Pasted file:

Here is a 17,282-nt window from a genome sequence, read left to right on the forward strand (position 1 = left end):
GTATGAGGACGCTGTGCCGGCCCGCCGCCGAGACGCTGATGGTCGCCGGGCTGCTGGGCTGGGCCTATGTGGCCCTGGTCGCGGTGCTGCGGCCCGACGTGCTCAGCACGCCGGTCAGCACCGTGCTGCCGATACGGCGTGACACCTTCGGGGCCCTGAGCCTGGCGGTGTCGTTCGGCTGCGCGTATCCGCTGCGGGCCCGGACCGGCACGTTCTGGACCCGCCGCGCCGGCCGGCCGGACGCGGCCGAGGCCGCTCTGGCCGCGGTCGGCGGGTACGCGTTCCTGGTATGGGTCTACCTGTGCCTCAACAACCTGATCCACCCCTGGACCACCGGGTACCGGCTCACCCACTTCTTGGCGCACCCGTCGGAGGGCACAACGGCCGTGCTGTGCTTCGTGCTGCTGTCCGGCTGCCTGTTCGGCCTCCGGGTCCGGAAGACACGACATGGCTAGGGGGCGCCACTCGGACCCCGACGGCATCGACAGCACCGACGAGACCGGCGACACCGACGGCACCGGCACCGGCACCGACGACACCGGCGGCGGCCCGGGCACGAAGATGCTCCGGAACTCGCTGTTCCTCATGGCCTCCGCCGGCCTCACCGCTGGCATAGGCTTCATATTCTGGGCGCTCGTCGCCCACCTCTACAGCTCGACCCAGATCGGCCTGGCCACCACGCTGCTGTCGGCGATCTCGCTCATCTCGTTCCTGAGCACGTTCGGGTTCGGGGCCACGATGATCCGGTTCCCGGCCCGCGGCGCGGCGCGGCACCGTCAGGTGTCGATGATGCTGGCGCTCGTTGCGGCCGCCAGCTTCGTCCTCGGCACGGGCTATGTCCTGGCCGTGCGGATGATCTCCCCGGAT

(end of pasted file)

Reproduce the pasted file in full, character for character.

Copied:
Here is a 17,282-nt window from a genome sequence, read left to right on the forward strand (position 1 = left end):
GTATGAGGACGCTGTGCCGGCCCGCCGCCGAGACGCTGATGGTCGCCGGGCTGCTGGGCTGGGCCTATGTGGCCCTGGTCGCGGTGCTGCGGCCCGACGTGCTCAGCACGCCGGTCAGCACCGTGCTGCCGATACGGCGTGACACCTTCGGGGCCCTGAGCCTGGCGGTGTCGTTCGGCTGCGCGTATCCGCTGCGGGCCCGGACCGGCACGTTCTGGACCCGCCGCGCCGGCCGGCCGGACGCGGCCGAGGCCGCTCTGGCCGCGGTCGGCGGGTACGCGTTCCTGGTATGGGTCTACCTGTGCCTCAACAACCTGATCCACCCCTGGACCACCGGGTACCGGCTCACCCACTTCTTGGCGCACCCGTCGGAGGGCACAACGGCCGTGCTGTGCTTCGTGCTGCTGTCCGGCTGCCTGTTCGGCCTCCGGGTCCGGAAGACACGACATGGCTAGGGGGCGCCACTCGGACCCCGACGGCATCGACAGCACCGACGAGACCGGCGACACCGACGGCACCGGCACCGGCACCGACGACACCGGCGGCGGCCCGGGCACGAAGATGCTCCGGAACTCGCTGTTCCTCATGGCCTCCGCCGGCCTCACCGCTGGCATAGGCTTCATATTCTGGGCGCTCGTCGCCCACCTCTACAGCTCGACCCAGATCGGCCTGGCCACCACGCTGCTGTCGGCGATCTCGCTCATCTCGTTCCTGAGCACGTTCGGGTTCGGGGCCACGATGATCCGGTTCCCGGCCCGCGGCGCGGCGCGGCACCGTCAGGTGTCGATGATGCTGGCGCTCGTTGCGGCCGCCAGCTTCGTCCTCGGCACGGGCTATGTCCTGGCCGTGCGGATGATCTCCCCGGAT